Joyce Carol Oates
First Person by Richard Flanagan
First Person by Richard Flanagan. Knopf, 351 pp., $26.95
“I have been missing since I was born.” —First Person
As Isaiah Berlin noted the distinction between thinkers who know many things, like Archilochus’s fox, and thinkers who know one big thing, like Archilochus’s hedgehog, so it’s helpful to distinguish between writers who explore myriad strategies of fiction, more resembling chameleons than foxes, and writers who rarely venture beyond their early successes, refining and refurbishing familiar, well-traversed burrows. Consider one of the great experimental writers in English: Who could have predicted on the basis of James Joyce’s Dubliners that this quietly devastating realist in the tradition of Chekhov and Turgenev would next write A Portrait of the Artist as a Young Man, an idiosyncratic reinvention of the bildungsroman; then Ulysses, a yet more radical reinvention of the novel as a mock odyssey thrumming with sights, sounds, smells, and emanations of Dublin on June 16, 1904; then, yet more ambitiously, the boundlessly imaginative, obsessively solipsistic Finnegans Wake? Each successive work of Joyce’s is a profound leap away from nineteenth-century realism, with its emphasis upon the meticulously observed exterior world; though traces of Dubliners may be detected in Finnegans Wake, Joyce’s final work of fiction differs so utterly from his first as to suggest a totally different aesthetic, if not a different consciousness. By contrast, most writers cultivate a signature prose style and an aesthetic perspective that last them a lifetime. Like favorite hiking boots, these strategies are not willfully surrendered once they are acquired and have proven durable: each Jane Austen novel resembles its predecessor just enough to make Austen a reliable brand, arousing intense loyalties (and intense animosities). Writers as disparate in other respects as George Eliot, Thomas Hardy, Ernest Hemingway, Flannery O’Connor, Eudora Welty, Saul Bellow, Philip Roth, Donald Barthelme, John Updike—and many more—develop through their careers in ways that depend less on formal reinvention from work to work than on a deepening of individual vision once a distinctive style has been established.
Born in Tasmania in 1961, the descendent of Irish convicts transported in the mid-nineteenth century to the island penal colony Van Diemen’s Land (later known as Tasmania, a state of Australia), Richard Flanagan is among the most versatile writers in the English language. That he is also an environmental activist and the author of numerous influential works of nonfiction makes his achievement all the more remarkable. Each of Flanagan’s seven novels is distinct from the others, as if they are by different writers; each is a tour de force of its own kind, and several have been called “masterpieces” by reviewers—as if a gifted writer might be expected to have a “masterpiece” with each publication rather than once in a career.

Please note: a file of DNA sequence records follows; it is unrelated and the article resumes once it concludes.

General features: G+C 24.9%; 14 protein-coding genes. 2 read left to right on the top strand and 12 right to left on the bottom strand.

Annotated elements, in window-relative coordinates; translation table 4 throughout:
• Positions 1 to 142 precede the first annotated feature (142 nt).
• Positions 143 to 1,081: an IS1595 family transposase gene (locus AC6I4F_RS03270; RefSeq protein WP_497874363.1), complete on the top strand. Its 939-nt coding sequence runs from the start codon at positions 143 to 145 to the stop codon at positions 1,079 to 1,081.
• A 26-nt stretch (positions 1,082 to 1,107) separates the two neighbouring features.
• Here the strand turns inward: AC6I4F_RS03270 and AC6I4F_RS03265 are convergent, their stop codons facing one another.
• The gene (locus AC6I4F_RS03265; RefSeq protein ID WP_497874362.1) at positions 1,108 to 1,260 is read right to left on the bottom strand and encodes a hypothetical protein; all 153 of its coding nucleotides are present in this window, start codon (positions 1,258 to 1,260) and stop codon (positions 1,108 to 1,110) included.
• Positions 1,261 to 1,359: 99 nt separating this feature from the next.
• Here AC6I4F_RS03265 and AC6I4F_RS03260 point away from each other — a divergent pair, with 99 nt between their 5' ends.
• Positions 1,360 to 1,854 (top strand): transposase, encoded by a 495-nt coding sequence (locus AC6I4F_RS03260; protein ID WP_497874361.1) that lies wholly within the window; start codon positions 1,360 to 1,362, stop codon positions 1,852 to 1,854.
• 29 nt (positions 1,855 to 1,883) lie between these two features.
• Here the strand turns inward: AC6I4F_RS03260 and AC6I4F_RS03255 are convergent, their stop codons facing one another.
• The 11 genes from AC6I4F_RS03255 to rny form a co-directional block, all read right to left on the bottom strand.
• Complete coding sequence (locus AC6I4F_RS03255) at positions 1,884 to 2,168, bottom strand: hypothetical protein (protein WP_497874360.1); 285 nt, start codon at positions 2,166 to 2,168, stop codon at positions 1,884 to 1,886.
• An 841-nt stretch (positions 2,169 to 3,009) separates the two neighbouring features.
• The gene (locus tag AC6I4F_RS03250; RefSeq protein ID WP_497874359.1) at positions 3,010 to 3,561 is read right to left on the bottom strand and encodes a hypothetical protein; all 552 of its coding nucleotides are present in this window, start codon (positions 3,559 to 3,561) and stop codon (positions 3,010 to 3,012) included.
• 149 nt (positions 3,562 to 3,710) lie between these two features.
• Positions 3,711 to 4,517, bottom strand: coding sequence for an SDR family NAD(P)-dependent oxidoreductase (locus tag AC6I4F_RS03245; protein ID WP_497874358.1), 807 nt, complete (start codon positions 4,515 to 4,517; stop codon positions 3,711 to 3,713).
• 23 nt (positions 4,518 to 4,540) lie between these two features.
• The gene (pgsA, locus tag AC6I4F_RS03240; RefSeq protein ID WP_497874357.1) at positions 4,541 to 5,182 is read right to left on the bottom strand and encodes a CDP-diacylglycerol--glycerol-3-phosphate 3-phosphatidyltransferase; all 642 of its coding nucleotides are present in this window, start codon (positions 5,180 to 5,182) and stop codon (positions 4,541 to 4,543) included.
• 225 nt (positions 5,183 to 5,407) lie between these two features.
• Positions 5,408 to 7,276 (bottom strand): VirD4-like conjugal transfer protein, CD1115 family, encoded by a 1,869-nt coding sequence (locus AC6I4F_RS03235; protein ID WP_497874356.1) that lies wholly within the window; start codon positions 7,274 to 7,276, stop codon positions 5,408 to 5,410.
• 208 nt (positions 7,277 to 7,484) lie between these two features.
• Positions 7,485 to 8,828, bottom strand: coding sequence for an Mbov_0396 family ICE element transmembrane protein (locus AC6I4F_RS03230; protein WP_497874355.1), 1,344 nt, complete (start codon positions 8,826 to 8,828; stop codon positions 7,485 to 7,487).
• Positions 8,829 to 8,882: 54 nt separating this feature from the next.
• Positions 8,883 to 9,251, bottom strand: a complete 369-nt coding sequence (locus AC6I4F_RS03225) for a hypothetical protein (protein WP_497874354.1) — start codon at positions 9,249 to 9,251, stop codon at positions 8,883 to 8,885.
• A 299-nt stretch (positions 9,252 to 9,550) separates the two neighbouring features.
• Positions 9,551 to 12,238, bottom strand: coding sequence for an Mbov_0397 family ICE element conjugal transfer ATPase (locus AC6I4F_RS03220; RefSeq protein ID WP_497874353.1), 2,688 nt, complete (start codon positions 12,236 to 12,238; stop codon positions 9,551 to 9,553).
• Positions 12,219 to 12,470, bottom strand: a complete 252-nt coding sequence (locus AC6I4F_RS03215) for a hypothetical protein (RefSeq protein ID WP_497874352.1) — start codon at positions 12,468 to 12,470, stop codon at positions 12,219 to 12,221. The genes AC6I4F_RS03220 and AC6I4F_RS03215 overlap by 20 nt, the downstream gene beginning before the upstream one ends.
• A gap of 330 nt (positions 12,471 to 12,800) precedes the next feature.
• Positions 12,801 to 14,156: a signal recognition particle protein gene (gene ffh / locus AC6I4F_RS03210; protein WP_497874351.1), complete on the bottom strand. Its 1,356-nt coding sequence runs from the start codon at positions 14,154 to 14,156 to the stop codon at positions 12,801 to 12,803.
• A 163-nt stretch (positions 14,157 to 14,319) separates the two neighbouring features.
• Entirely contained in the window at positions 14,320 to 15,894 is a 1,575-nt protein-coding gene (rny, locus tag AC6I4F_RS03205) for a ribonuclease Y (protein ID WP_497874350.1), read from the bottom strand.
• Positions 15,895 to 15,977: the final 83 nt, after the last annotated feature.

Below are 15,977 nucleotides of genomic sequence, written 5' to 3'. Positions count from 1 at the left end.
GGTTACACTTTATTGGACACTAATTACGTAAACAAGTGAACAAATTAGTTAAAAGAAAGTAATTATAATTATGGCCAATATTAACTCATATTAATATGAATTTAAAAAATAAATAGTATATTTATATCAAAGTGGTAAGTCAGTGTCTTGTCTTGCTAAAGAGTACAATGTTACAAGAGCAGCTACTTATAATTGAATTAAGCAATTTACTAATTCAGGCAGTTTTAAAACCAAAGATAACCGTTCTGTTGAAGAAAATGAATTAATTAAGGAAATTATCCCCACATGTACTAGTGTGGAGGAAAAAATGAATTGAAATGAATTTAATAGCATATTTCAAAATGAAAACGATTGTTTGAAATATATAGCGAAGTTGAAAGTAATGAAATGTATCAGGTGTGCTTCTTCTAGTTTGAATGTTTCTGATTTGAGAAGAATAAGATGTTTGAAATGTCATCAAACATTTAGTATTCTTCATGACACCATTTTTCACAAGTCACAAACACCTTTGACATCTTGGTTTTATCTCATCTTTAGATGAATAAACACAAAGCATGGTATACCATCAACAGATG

Flanagan’s first novel, Death of a River Guide (1994), plunges the reader into a dazzling kaleidoscope of language—impressionistic, visionary, “archetypal,” personal—as a river guide drowns after his raft has overturned on the turbulent Franklin River in Tasmania. Through the prism of this expanding, contracting consciousness Flanagan yokes the private history of one man to that of his forebears and to a mythic history of Tasmania, its origins as a penal colony, and its settling by myriad nationalities. Flanagan’s second novel, The Sound of One Hand Clapping (1997), is an ambitious chronicle of Slovenian immigrants in Tasmania. Memories of war, migration, and the settling of a new land are related in a narrative voice as detached at times as a fairy tale (“all of it took place long, long ago in a world that has since perished into peat, in a forgotten winter on an island of which few have ever heard”).
Delightfully eccentric, a linguistic sleight-of-hand, Gould’s Book of Fish: A Novel in Twelve Fish (2001) is the antithesis of its somber predecessor. It is narrated in the grandiloquent voice of William Buelow Gould, a nineteenthcentury convict imprisoned in the most notorious penal colony in the British Empire—Tasmania. Gould is a naturalborn artist; he is an inspired, indeed a manic talker, an extravagant, Joycean creation who references Faulkner’s As I Lay Dying in the epigraph to his bookwithin-a-book, and announces solemnly late in the narrative: “My tragedy is that I became a fish.” Gould is a portrait of the artist as a doomed, driven, yet ecstatic figure, a kind of shaman evoking the wild eighteenth-century energies of the early anti-novel, the drollery of Laurence Sterne conjoined with the surrealism of more modern times: I live now in perfect solitude. We fish keep company it is true, but our thoughts are our own & utterly incommunicable. Our thoughts deepen & we understand each other with a complete profundity only those unburdened by speech & its complications could understand. It is then untrue that we neither think nor feel. Indeed, apart from eating & swimming, it is all we have to occupy our minds . . . . Sometimes I must admit I long once more to have the power of human speech . . . so that I might explain how I once wanted to live as a rainbow of color exploding, hard sun falling apart in soft rain, but had to be content instead with making grubby marks on cheap cartridge paper.
Antithetical to the verbal riches of Gould’s Book of Fish is Flanagan’s fourth novel, The Unknown Terrorist (2006), a plot-driven polemic thriller set in the aftermath of September 11. It’s a time when paranoid suspicions of Islamic terrorists are cynically exploited by right-wing politicians and tabloid journalists in Australia as in the United States, and innocent individuals like Flanagan’s hapless protagonist, a twenty-six-year-old pole dancer whose bad luck it is to have spent a night with a man later suspected of being a terrorist, are persecuted mercilessly. Set in a vividly rendered Sydney, cinematic in its swift pace, The Unknown Terrorist reads at times like a screenplay to which digressive musings have been attached somewhat awkwardly, as if to give ballast to the melodramatic plot:
Nietzsche wrote, “I am not a man, I am dynamite.” It was the image of a dreamer. Every day now somebody somewhere is dynamite. They are not an image. They are the walking dead, and so are the people who are standing around them. Reality was never made by realists, but by dreamers like Jesus and Nietzsche.